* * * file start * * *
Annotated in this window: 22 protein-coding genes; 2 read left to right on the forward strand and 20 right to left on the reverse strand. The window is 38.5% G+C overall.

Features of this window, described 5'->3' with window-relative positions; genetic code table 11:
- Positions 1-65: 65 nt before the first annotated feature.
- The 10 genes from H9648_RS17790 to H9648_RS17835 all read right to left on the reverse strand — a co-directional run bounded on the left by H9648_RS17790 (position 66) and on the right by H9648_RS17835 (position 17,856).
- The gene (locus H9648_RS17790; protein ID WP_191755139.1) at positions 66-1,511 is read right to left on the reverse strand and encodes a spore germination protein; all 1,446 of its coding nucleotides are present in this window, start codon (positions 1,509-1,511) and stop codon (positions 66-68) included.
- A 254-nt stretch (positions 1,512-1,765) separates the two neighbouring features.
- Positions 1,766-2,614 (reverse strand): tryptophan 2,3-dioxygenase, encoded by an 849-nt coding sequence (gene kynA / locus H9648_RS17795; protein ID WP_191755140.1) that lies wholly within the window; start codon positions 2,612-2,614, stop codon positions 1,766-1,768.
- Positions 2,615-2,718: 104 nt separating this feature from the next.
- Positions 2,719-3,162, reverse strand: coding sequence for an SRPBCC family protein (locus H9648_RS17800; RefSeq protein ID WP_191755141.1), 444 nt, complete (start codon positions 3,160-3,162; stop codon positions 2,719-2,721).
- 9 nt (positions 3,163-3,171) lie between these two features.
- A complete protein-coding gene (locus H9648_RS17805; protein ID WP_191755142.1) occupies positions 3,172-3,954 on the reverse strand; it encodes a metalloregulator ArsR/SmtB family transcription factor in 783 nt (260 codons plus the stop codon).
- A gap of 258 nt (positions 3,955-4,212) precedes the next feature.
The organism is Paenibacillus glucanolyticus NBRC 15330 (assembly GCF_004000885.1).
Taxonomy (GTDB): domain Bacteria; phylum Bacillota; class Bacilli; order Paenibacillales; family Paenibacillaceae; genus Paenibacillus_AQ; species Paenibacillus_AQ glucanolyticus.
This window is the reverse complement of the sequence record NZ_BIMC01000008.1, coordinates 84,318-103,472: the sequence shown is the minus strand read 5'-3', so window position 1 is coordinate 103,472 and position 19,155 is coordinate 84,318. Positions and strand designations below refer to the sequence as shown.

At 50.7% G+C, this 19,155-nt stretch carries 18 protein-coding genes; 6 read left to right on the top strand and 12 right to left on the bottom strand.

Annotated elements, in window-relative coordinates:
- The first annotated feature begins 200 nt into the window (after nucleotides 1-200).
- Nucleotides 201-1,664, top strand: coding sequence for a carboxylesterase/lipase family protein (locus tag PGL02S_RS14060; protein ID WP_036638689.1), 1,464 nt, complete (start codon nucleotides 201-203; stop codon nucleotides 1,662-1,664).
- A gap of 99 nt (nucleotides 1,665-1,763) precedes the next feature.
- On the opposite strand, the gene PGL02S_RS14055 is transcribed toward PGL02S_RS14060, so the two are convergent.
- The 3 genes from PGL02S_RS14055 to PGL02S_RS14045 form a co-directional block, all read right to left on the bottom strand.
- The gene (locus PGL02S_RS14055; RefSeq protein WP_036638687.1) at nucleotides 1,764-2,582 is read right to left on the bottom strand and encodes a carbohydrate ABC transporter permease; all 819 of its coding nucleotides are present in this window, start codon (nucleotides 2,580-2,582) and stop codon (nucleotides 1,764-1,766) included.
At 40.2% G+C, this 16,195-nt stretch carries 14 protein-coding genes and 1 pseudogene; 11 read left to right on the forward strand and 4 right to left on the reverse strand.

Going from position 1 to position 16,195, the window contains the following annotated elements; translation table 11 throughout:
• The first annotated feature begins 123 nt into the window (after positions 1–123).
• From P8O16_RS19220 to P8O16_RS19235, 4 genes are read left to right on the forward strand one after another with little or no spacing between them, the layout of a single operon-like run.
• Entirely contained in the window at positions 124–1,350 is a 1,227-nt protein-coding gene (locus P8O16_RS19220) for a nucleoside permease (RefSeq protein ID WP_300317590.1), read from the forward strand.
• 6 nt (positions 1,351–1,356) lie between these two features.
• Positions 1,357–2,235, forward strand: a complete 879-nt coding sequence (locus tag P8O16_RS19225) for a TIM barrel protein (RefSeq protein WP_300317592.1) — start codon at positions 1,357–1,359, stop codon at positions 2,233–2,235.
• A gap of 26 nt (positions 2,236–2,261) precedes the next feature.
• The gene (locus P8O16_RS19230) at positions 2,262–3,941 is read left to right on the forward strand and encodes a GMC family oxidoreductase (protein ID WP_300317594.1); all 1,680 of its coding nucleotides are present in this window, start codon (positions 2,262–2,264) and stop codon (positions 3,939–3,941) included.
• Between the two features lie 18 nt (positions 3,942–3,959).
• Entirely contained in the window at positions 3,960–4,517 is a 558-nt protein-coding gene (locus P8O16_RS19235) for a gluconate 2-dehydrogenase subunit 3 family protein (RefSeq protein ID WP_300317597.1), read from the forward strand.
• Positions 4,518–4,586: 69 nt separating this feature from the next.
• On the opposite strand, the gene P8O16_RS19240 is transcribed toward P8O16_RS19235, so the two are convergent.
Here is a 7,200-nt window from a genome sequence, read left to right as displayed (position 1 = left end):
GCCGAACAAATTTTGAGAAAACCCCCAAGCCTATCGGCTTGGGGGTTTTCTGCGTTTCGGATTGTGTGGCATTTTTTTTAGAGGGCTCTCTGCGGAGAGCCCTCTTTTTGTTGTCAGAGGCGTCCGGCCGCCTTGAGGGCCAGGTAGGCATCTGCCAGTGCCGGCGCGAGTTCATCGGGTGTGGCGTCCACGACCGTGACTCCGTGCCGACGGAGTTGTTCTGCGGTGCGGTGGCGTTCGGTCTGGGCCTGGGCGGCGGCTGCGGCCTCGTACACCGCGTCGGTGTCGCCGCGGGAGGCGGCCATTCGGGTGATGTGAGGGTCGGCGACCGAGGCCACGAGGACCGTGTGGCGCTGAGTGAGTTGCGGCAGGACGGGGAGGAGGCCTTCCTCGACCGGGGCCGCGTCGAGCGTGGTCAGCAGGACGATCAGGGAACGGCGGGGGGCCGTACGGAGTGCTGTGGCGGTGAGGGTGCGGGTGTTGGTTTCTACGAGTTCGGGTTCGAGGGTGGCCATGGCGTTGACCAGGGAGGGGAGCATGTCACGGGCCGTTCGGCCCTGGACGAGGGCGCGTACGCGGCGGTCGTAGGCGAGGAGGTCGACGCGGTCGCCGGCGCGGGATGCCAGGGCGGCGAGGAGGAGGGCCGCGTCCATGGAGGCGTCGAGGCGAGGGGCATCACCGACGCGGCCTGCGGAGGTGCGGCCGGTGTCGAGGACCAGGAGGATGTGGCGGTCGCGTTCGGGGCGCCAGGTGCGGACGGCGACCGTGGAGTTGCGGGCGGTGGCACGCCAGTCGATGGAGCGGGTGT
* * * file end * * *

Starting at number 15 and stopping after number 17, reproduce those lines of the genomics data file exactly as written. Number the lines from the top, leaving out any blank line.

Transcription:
This window is the reverse complement of the sequence record NZ_BIMC01000008.1, coordinates 84,318-103,472: the sequence shown is the minus strand read 5'-3', so window position 1 is coordinate 103,472 and position 19,155 is coordinate 84,318. Positions and strand designations below refer to the sequence as shown.

At 50.7% G+C, this 19,155-nt stretch carries 18 protein-coding genes; 6 read left to right on the top strand and 12 right to left on the bottom strand.

Annotated elements, in window-relative coordinates: